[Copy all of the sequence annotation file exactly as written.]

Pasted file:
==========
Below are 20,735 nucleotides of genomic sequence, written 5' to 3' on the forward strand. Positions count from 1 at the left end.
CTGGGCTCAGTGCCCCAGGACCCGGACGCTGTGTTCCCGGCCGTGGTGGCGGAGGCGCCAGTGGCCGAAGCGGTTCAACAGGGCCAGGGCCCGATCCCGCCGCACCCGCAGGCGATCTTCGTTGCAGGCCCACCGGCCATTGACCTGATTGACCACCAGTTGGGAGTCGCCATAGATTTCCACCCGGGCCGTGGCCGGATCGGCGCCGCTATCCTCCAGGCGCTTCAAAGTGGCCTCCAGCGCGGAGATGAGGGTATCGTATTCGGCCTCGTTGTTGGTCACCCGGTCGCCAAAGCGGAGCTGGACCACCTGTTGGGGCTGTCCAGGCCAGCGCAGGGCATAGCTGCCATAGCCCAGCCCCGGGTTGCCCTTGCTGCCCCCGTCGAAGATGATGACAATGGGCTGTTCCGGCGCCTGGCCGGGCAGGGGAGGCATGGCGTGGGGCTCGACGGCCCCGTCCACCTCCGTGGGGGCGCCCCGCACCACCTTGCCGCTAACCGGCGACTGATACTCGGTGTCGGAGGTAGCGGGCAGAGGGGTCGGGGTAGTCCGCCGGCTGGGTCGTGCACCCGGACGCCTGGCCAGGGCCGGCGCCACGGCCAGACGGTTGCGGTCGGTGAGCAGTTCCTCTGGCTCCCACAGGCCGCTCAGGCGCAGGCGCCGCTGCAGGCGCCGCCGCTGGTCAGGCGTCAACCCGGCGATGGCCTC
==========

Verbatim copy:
Below are 20,735 nucleotides of genomic sequence, written 5' to 3' on the forward strand. Positions count from 1 at the left end.
CTGGGCTCAGTGCCCCAGGACCCGGACGCTGTGTTCCCGGCCGTGGTGGCGGAGGCGCCAGTGGCCGAAGCGGTTCAACAGGGCCAGGGCCCGATCCCGCCGCACCCGCAGGCGATCTTCGTTGCAGGCCCACCGGCCATTGACCTGATTGACCACCAGTTGGGAGTCGCCATAGATTTCCACCCGGGCCGTGGCCGGATCGGCGCCGCTATCCTCCAGGCGCTTCAAAGTGGCCTCCAGCGCGGAGATGAGGGTATCGTATTCGGCCTCGTTGTTGGTCACCCGGTCGCCAAAGCGGAGCTGGACCACCTGTTGGGGCTGTCCAGGCCAGCGCAGGGCATAGCTGCCATAGCCCAGCCCCGGGTTGCCCTTGCTGCCCCCGTCGAAGATGATGACAATGGGCTGTTCCGGCGCCTGGCCGGGCAGGGGAGGCATGGCGTGGGGCTCGACGGCCCCGTCCACCTCCGTGGGGGCGCCCCGCACCACCTTGCCGCTAACCGGCGACTGATACTCGGTGTCGGAGGTAGCGGGCAGAGGGGTCGGGGTAGTCCGCCGGCTGGGTCGTGCACCCGGACGCCTGGCCAGGGCCGGCGCCACGGCCAGACGGTTGCGGTCGGTGAGCAGTTCCTCTGGCTCCCACAGGCCGCTCAGGCGCAGGCGCCGCTGCAGGCGCCGCCGCTGGTCAGGCGTCAACCCGGCGATGGCCTC